She responded well to TPE initially, with her platelet count increasing to 100 x 109/L by the seventh day of hospitalization, then gradually declining with a simultaneous increase of LDH. She was started on rituximab at 375 mg/m2 on day 9 of hospitalization and underwent laparoscopic splenectomy on day 11, after which her platelet count normalized in 4 days (Figure 1). Repeat ADAMTS13 activity level was 6% and her inhibitor level was 0.5 inhibitor units on day 14. She completed 4 doses of weekly rituximab and received a steroid taper for 1 month. Her VWF multimer analysis showed ultralarge multimers in all samples during the acute TTP episode and interestingly preceded her TTP clinical presentation (Figure 2). They subsequently normalized on repeat testing 4 months later.

In a follow-up visit 2 months after onset of TTP, her WBC count and hemoglobin level were normal, but her platelet count was 852 x 109/L and remained elevated on subsequent testing. Repeat JAK2V617F allelic burden on real-time PCR was 0.7%, indicating that the increased platelet count was likely secondary to splenectomy, and we elected to monitor her JAK2V617F allelic burden along with her CBC count to further guide management. Her repeat ADAMTS13 level was >100% and her inhibitor level was undetectable at <0.4 inhibitor units. Similar to previous reports,11 she may have prolonged clinical remission from the pegIFNa she received, and may not need therapy for PV. Her WBC count and hemoglobin level have remained normal, and her platelet count has been mostly around 500 x 109/L on follow-up visits. If her JAK2V617F allelic burden or blood counts increase in the future, we plan to treat her with hydroxyurea or ruxolitinib.

Discussion

PegIFNa is an antiviral agent that also has antitumoral activity and is better tolerated than the conventional interferon (IFNa). It is commonly used in the treatment of viral hepatitis and several malignancies, including myeloproliferative disorders,

Figure 1.
Figure 1.

Clinical course of patient who developed thrombotic thrombocytic purpura in association with pegylated interferon alfa-2a use. Changes in (A) platelet count and (B) lactate dehydrogenase (LDH) levels are depicted, showing transient response to corticosteroids and therapeutic plasma exchange (TPE) with subsequent refractory disease.

Citation: Journal of the National Comprehensive Cancer Network J Natl Compr Canc Netw 15, 6; 10.6004/jnccn.2017.0108

hairy cell leukemia, and metastatic melanoma. TMA, mostly in hemolytic uremic syndrome and in some cases of TTP, has been reported as a side effect of IFNa use in patients with viral hepatitis and chronic myelogenous leukemia (CML),1214 but to our knowledge has not been reported in PV. Development or exacerbation of autoimmune disorders is a known side effect from IFNa use15,16 and chronic hepatitis C,17 making it difficult to identify the exact cause of these complications. Because TMA has been reported with the use of hydroxyurea,18 IFNa, and dasatinib in CML, it is difficult to assess whether it was secondary to the medication or to the disease process itself.12 The interval between the initiation of IFNa and the development of TMA varies among different reports,12 questioning whether TMA is a true side effect of IFNa therapy. Most of the reported cases had abnormal renal function, some requiring dialysis. However, our patient had normal renal function throughout her hospitalization.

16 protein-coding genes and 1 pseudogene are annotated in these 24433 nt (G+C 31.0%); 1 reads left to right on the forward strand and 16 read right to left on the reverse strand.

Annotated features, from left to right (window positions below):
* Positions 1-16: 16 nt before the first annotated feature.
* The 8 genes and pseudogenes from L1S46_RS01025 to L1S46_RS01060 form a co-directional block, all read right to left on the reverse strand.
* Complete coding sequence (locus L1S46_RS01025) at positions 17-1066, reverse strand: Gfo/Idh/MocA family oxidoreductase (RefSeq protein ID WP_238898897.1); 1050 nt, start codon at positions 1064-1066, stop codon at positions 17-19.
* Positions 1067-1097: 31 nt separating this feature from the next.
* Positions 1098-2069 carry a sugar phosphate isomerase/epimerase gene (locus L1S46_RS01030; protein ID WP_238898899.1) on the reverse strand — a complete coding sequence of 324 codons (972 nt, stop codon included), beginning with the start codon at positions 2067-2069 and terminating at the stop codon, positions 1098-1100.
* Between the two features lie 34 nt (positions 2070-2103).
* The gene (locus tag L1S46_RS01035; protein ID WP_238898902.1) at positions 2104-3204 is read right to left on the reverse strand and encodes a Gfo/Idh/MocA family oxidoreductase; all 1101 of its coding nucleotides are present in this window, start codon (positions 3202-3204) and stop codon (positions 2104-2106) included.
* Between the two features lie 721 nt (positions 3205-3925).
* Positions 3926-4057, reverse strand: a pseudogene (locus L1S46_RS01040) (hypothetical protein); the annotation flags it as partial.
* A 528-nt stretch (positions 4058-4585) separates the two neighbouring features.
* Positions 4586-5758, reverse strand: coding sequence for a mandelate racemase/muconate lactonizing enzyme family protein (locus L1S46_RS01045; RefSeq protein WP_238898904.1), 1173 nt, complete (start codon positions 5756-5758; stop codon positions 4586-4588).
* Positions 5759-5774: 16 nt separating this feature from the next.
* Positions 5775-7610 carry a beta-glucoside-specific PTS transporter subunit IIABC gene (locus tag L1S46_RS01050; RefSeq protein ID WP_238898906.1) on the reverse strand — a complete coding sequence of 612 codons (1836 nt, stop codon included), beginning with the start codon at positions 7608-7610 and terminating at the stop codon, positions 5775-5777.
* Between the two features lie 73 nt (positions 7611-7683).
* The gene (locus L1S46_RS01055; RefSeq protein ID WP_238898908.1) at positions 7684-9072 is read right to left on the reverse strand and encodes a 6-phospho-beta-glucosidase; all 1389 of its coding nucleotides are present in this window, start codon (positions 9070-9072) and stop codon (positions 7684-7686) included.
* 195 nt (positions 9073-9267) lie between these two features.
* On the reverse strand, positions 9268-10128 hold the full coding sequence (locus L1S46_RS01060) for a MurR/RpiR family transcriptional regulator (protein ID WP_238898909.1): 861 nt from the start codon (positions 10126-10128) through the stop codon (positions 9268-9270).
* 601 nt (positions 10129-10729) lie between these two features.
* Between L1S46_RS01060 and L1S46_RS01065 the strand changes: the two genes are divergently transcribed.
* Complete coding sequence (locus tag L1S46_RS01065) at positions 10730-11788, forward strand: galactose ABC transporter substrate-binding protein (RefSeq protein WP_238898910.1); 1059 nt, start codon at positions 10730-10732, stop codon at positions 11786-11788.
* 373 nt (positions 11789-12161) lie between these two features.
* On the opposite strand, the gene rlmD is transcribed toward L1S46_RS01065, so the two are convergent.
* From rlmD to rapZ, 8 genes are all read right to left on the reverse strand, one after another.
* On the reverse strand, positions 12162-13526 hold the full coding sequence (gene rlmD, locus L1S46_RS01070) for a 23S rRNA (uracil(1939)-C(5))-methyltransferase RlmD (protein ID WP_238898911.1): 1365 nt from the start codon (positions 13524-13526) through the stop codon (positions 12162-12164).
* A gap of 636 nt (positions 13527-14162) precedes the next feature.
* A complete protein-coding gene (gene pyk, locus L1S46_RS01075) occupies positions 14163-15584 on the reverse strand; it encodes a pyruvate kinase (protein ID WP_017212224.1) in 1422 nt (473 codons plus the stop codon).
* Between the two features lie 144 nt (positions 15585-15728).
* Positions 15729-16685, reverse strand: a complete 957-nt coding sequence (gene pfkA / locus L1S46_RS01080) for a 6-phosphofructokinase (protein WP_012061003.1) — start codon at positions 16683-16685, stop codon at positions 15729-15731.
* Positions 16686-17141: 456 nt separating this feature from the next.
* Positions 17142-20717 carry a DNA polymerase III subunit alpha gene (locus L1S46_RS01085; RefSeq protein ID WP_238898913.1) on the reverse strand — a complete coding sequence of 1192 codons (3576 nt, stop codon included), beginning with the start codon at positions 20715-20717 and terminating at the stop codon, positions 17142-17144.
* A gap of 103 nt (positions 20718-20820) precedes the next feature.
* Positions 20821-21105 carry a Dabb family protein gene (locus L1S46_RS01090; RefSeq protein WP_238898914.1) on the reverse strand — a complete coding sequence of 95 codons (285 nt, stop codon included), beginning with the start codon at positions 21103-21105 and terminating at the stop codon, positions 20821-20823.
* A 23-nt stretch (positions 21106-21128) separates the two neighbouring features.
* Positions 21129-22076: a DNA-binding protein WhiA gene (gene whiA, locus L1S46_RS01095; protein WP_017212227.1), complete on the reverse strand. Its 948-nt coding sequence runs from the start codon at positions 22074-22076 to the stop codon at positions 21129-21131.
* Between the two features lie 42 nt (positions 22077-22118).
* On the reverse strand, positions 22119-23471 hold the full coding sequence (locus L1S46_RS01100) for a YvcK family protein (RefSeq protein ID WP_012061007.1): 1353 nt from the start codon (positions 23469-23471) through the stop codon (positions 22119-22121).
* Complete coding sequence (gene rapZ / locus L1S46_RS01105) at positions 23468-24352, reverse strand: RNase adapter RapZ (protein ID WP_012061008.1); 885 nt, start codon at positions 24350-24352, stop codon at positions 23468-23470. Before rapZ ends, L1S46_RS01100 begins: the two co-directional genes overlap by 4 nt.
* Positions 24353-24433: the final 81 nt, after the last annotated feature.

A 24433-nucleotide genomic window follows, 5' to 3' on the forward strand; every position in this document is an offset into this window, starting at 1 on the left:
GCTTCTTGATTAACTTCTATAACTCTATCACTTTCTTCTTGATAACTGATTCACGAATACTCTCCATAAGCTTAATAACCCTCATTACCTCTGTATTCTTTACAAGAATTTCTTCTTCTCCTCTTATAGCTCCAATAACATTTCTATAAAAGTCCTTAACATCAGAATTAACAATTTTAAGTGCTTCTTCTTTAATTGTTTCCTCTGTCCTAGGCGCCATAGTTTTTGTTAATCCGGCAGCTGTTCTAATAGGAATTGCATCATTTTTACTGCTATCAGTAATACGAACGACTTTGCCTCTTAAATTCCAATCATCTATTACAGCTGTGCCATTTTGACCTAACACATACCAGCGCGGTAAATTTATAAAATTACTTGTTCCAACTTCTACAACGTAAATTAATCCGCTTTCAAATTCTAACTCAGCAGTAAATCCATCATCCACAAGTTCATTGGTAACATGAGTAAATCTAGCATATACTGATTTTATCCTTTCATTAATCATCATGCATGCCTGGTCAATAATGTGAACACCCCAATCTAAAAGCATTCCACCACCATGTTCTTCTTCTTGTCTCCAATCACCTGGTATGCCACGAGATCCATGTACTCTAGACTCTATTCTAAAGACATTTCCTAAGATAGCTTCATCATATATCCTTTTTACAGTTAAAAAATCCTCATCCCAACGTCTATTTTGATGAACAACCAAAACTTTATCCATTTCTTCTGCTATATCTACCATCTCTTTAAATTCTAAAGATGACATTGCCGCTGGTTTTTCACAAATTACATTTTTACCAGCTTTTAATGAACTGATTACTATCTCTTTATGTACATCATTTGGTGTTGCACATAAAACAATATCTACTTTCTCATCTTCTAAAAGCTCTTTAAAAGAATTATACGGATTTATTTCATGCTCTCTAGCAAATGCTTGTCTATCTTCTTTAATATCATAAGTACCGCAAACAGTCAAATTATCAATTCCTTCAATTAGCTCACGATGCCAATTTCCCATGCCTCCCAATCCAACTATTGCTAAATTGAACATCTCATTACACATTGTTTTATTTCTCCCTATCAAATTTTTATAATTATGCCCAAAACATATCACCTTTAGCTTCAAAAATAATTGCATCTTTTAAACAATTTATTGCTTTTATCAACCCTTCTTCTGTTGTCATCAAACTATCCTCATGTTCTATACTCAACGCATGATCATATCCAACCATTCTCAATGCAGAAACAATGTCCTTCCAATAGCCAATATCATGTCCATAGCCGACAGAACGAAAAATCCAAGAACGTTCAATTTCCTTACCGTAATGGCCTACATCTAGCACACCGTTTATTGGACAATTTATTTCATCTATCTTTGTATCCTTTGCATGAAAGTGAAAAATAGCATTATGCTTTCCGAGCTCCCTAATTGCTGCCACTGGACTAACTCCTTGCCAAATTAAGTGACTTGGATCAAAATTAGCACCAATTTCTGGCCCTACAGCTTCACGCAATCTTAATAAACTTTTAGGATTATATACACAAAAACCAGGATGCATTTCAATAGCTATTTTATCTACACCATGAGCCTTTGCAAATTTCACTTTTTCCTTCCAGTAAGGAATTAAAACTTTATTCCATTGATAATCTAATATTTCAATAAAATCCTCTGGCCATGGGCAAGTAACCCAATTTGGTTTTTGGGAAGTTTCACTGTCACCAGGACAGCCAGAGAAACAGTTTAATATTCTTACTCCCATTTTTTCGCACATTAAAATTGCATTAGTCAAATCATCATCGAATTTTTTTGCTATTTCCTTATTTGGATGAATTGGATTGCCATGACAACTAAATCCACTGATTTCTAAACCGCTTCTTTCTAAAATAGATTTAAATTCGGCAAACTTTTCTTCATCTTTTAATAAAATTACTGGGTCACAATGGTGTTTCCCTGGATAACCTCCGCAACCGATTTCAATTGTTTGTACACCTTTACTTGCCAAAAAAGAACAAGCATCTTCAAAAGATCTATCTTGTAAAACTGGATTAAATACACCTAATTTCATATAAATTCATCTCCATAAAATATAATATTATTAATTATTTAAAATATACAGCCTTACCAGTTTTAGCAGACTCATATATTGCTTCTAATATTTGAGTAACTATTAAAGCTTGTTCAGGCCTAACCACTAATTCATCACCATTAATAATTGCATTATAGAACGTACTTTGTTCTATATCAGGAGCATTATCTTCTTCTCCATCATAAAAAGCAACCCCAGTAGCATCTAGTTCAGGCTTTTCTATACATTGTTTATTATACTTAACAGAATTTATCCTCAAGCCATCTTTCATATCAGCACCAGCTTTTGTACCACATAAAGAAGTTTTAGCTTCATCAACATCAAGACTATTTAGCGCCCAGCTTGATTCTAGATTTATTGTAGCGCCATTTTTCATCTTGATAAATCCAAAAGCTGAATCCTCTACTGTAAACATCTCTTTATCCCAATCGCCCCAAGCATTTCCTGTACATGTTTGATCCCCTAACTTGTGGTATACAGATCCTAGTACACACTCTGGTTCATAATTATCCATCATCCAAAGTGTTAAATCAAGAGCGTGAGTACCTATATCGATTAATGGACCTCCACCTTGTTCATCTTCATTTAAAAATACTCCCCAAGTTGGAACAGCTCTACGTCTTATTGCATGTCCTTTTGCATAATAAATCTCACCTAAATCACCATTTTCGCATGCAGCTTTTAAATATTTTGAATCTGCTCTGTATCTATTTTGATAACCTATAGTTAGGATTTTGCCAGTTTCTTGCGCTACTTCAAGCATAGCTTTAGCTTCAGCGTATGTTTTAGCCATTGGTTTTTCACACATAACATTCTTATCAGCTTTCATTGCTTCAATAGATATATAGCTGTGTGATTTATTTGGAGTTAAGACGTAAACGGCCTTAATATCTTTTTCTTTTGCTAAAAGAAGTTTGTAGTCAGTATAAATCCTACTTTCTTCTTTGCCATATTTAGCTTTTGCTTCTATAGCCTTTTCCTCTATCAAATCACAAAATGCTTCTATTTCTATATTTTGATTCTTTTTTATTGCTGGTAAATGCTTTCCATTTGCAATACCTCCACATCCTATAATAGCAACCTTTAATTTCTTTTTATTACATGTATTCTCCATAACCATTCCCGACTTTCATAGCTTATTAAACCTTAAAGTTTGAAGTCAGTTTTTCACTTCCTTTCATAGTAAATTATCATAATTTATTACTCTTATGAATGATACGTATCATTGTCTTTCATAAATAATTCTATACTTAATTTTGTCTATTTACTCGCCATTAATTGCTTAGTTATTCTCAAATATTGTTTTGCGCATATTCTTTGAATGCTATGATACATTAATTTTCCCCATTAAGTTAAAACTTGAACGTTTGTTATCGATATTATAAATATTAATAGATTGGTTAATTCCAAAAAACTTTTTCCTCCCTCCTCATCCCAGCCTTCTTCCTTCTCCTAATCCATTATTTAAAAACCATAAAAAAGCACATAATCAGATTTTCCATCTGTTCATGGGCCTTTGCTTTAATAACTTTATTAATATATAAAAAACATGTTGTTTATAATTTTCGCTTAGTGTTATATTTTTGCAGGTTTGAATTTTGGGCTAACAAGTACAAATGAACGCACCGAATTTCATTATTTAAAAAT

The exact mechanism for IFNa-associated TTP is unknown, as autoantibodies were found in some, but not all, reported cases with low ADAMTS13.13,19 IFNa is known to exert complex immunomodulatory effects on endothelial cells, alter the expression of cell surface markers, and increase leukocyte adherence to the vascular endothelium. They may also initiate the development of autoantibodies against ADAMTS13 or endothelial cells, causing endothelial cell damage to release ultralarge VWF multimers that are highly

Figure 2.
Figure 2.

Multimeric analysis of von Willebrand factor. Note ultra-large multimers throughout the patient's hospitalization. (A) Normal control pooled plasma. (B) At clinic visit 6 weeks before development of thrombotic thrombocytopenic purpura (TTP). (C) At admission with TTP. (D, E) After 5 days of plasma exchange. (F, G) At refractory disease with decreased platelet counts.

Citation: Journal of the National Comprehensive Cancer Network J Natl Compr Canc Netw 15, 6; 10.6004/jnccn.2017.0108

active in aggregating platelets and promoting intra-luminal microthrombosis.12,20 Our patient had large VWF multimers not only during the acute episode but also before the onset of TTP, attesting to their essential role in TTP genesis.21 She had good initial response to TPE, but then developed refractory disease with a decline in platelet count and an increase in LDH. Increasing the frequency of plasmapheresis or the exchange volume to 1.5 times the plasma volume and using cryoprecipitate-poor plasma, splenectomy, treatment with rituximab, immunosuppressive agents, and, more recently, bortezomib have all been described for the treatment of refractory TTP, although there are limited data on the effectiveness of these treatment modalities. Clinical remission occurred in 87% to 100% of patients treated with rituximab, and platelet recovery is seen within a median of 11 to 14 days after the first dose.22 Although splenectomy increases the risk of bleeding, venous thromboembolism, and infections in general and in patients with myeloproliferative disorders,23 mortality and morbidity seem to be lower in patients undergoing laparoscopic splenectomy versus open surgery for relapsed/refractory TTP.24

All of the treatment options and risks and benefits were considered in our patient, and, due to rapidly declining platelet count, splenectomy was performed in addition to rituximab, because it was shown in previous reports to induce rapid response and lower relapse rates.22,24

Conclusions